A loan can have a fixed interest rate or a floating interest rate. If the loan has a fixed interest rate, the interest rate remains constant for the duration of the loan. If the loan has a floating interest rate, also called a variable interest rate, then the interest rate fluctuates over the duration of the loan. Floating rates typically fluctuate with the overall market, with an underlying index, or with the prime rate.
Fixed interest rates and floating interest rates can apply to any type of debt or loan agreement. This includes monetary loans, credit card bills, mortgages, auto loans, and corporate bonds. Fixed rates and floating rates can also apply to financial derivative instruments.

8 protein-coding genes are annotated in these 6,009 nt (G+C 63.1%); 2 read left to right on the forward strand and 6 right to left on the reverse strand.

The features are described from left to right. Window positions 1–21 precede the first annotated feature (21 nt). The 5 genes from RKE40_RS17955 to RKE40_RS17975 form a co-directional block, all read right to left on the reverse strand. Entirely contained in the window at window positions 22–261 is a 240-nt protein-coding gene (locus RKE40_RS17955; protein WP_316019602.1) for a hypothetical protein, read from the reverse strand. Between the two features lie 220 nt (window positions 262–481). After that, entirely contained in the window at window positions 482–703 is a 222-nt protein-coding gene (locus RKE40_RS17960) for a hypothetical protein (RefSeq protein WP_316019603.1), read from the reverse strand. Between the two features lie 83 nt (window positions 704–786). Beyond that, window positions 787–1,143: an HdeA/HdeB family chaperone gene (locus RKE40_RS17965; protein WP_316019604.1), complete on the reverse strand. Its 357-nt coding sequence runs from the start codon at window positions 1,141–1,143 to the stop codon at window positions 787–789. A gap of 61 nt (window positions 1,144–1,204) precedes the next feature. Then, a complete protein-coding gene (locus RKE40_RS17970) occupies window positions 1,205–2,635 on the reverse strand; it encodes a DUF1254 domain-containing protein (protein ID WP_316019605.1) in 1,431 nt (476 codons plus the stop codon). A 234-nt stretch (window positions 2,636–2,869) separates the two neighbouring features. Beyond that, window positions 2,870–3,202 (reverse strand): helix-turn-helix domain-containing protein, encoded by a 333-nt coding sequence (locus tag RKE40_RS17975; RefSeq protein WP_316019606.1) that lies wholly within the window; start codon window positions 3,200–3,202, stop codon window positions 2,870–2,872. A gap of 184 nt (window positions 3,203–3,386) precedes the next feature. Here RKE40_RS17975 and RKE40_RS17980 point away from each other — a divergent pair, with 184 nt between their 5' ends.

A fixed interest rate can also be advantageous to the borrower (disadvantageous to the lender) if the market rates rise above the fixed rate, giving the borrower implicit gains (and the lender implicit losses). A fixed rate can be advantageous to the lender (disadvantageous to the borrower) if the market rates fall below the fixed rate, giving the lender implicit gains (and the borrower implicit losses).
The primary advantage of a floating interest rate is that it moves with the market rates. Of course, this can also be a disadvantage, depending on which way the market rates move and which side of the transaction the party is on.
A rise in market rates can increase the cost of the loan for the borrower and increase the interest income for the lender. Conversely, a fall in market rates can decrease the cost of the loan for the borrower and decrease the interest income for the lender.
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